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SCENE II.

The Same. Another Room.
Enter Lady Macbeth, and a Servant.

Lady M. Is Banquo gone from court?

Serv. Ay, madam; but returns again to-night.

Lady M. Say to the king, I would attend his leisure For a few words.

Sen. Madam, I will. [Exit.

Lady M. Nought's had, all's spent,

Where our desire is got without content:
'Tis safer to be that which we destroy,
Than, by destruction, dwell in doubtful joy.

Enter Macbeth.

How now, my lord ? why do you keep alone,
Of sorriest fancies your companions making?
Using those thoughts, which should indeed have died
With them they think on? Things without remedy,
Should be without regard : what's done, is done.

Macb. We have scotch'd the snake, not kill'd it;
She'll close, and be herself; whilst our poor malice
Remains in danger of her former tooth.
But let

The frame of things disjoint, both the worlds suffer,
Ere we will eat our meal in fear, and sleep
In the affliction of these terrible dreams,

That shake us nightly : Better be with the dead,

Whom we, to gain our place, have sent to peace,

Than on the torture of the mind to lie

In restless ecstacy. Duncan is in his grave;

After life's fitful fever, he sleeps well;

Treason has done his worst: nor steel, nor poison,

Malice domestick, foreign levy, nothing,

Can touch him further!

/.."/.v M. Come on;

Gentle my lord, sleek o'er your rugged looks;
.Be bright and jovial 'mong your guests to-night.

Macb. So shall I, love; and so, I pray, be you:
Let your remembrance apply to Banquo;
Present him eminence, both with eye and tongue:
Unsafe the while, that we

Must lave our honours in these flattering streams;
And make our faces vizards to our hearts,
Disguising what they are.

Lady M. You must leave this. •

Macb. O, full of scorpions is my mind, dear wife! .Thou know'st, that Banquo, and his Fleance, lives.

Lady M. But in them nature's copy's not eterne.

Macb. There's comfort yet, they are assailable; Then be thou jocund : Ere the bat hath flown His cloister'd flight; ere, to black Hecate's summons, The. shard-borne beetle, with his drowsy hums, '• Hath rung night's yawning peal, there shall be done A deed of dreadful note. .'

Lady M. What's to be done?

li. Be innocent of the knowledge, dearest chuck.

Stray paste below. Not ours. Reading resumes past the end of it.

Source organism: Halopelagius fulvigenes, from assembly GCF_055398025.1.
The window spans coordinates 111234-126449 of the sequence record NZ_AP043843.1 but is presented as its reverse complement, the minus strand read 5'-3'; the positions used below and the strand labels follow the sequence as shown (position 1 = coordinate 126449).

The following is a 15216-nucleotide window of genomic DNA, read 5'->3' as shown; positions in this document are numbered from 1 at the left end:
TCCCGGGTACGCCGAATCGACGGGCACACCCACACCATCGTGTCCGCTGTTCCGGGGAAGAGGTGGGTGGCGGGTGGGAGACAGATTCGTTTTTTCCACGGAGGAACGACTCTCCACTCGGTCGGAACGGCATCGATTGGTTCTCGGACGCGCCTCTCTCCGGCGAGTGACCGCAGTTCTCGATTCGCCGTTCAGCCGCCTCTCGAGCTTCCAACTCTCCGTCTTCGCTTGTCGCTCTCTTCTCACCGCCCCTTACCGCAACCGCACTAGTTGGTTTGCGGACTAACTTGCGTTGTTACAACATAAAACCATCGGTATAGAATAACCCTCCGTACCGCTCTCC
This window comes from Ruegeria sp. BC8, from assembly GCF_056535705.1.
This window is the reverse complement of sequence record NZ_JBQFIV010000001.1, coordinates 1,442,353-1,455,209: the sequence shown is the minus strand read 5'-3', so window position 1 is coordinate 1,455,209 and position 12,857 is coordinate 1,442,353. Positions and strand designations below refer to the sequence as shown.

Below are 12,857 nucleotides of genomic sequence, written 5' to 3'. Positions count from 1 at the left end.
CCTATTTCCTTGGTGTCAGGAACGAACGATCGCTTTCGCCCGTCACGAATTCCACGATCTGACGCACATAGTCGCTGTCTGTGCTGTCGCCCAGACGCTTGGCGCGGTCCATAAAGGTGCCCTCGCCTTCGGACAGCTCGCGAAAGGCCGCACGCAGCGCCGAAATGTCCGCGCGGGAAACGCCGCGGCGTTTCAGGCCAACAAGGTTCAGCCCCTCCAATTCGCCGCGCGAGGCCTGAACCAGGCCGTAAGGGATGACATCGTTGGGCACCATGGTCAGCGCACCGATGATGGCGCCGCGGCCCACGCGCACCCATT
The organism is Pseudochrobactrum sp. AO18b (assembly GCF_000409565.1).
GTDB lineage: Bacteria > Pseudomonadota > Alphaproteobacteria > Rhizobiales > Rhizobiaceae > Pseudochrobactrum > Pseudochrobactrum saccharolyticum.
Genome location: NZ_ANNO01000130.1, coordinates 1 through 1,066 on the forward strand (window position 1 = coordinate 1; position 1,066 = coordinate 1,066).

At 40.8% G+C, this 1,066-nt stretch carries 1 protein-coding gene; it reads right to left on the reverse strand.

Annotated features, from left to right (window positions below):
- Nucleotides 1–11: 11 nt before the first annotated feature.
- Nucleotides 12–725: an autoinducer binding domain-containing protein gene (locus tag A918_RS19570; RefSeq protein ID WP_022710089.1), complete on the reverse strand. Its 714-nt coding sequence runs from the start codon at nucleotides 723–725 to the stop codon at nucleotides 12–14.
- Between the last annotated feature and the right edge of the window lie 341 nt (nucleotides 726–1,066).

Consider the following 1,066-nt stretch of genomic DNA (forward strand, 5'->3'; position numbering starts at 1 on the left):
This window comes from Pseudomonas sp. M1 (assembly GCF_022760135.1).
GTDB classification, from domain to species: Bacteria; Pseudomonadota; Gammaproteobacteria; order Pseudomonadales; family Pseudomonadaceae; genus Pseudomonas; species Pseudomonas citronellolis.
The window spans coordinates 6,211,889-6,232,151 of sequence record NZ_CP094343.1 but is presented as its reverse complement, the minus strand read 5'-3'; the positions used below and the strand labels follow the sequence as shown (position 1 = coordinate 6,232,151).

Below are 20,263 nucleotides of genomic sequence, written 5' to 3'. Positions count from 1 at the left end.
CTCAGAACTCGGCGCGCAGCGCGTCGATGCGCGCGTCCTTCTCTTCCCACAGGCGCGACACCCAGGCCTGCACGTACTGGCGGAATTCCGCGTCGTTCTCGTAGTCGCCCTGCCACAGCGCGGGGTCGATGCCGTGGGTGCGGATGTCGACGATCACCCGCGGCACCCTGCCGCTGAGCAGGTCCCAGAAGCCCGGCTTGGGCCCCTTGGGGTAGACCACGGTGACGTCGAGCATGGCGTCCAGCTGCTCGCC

Till thou applaud the deed. Come, seeling night *",
Scarf up tht, tender eye of pitiful day;
And, with thy bloody and invisible hand,
Cancel, and tear to pieces, that great bond
Which keeps me pale!—Light thickens; and the crow-
Makes wing to the rooky wood:
Good things of day begin to droop anddrowze;
Whiles night's black agents to their prey do rouse.
Thou marvell'st at my words: but hold thee still;
Things, bad begun, make strong themselves by ill:
So, pr'ythee, go with me. [Exeunt.

SCENE HI.

The Same. A Park or Lawn, with a Gate leading to the Palace.

Enter three Murderers.

1 Mur. But who did bid thee join with us?

3 Mur. Macbeth.

2 Mur. He needs not our mistrust; since he de

livers

Our offices, and what we have to do,
To the direction just.

1 Mur. Then stand with us.

The west yet glimmers with some streaks of day:
Now spurs the lated traveller apace,
To gain the timely inn; and near approaches
The subject of our watch.

3 Mur. Hark! I hear horses.

Ban, [within..] Give us a light there, ho?

2 Mur. Then it is he ; the rest That are within the note of expectation, Already are i'the court.

1 Mur. His horses go about.

3 Mur. Almost a mile : but he does usually, So all men do, from hence to the palace gate Make it their walk.

Enter BAN Quo, and FLEAN ce; a Servant with a torch preceding them.

2 Mur. A light, a light! 3 Mur. 'Tis he. 1 Mur. Stand to't. Ban. It will be rain to-night. 1 Mur. Let it come down. [Assaults Banquo. Ban. O, treachery! Fly, good Fleance, fly, fly, fly; Thou may'st revenge.—O slave [Dies. Fleance and Servant escape. 3 Mur. Who did strike out the light? 1 Mur. Was't not the way? 3 Mur. There's but one down; the son is fled. 2 Mur. We have lost best half of our affair. 1 Mur. Well, let's away, and say how much is done. [Ereunt. SCENE W.

A Room of State in the Palace.

A Banquet prepared. Enter Macbeth, Lady MacBeth, Rosse, Lenox, Lords, and Attendants.

Macb. You know your own degrees, sit down: at

first, And last, the hearty welcome ".

Lords. Thanks to your majesty.

Macb. Ourself will mingle with society,
And play the humble host.
Our hostess keeps her state; but, in best time,
We will require her welcome.

Lady M. Pronounce it for me, sir, to all our friends; For my heart speaks, they are welcome.

Enter first Murderer, to the door.

Macb. See, they encounter thee with their hearts'

thanks:

Both sides are even: Here I'll sit i'the midst:
Be large in mirth; anon, we'll drink a measure
The table round.—There's blood upon thy face.

Mur. 'Tis Banquo's then.

Macb. 'Tis better thee without, than he within. Is he despatch'd?

Mur. My lord, his throat is cut; that I did for him.

Macb. Thou art the best o'the cut-throats: Yet he's good,

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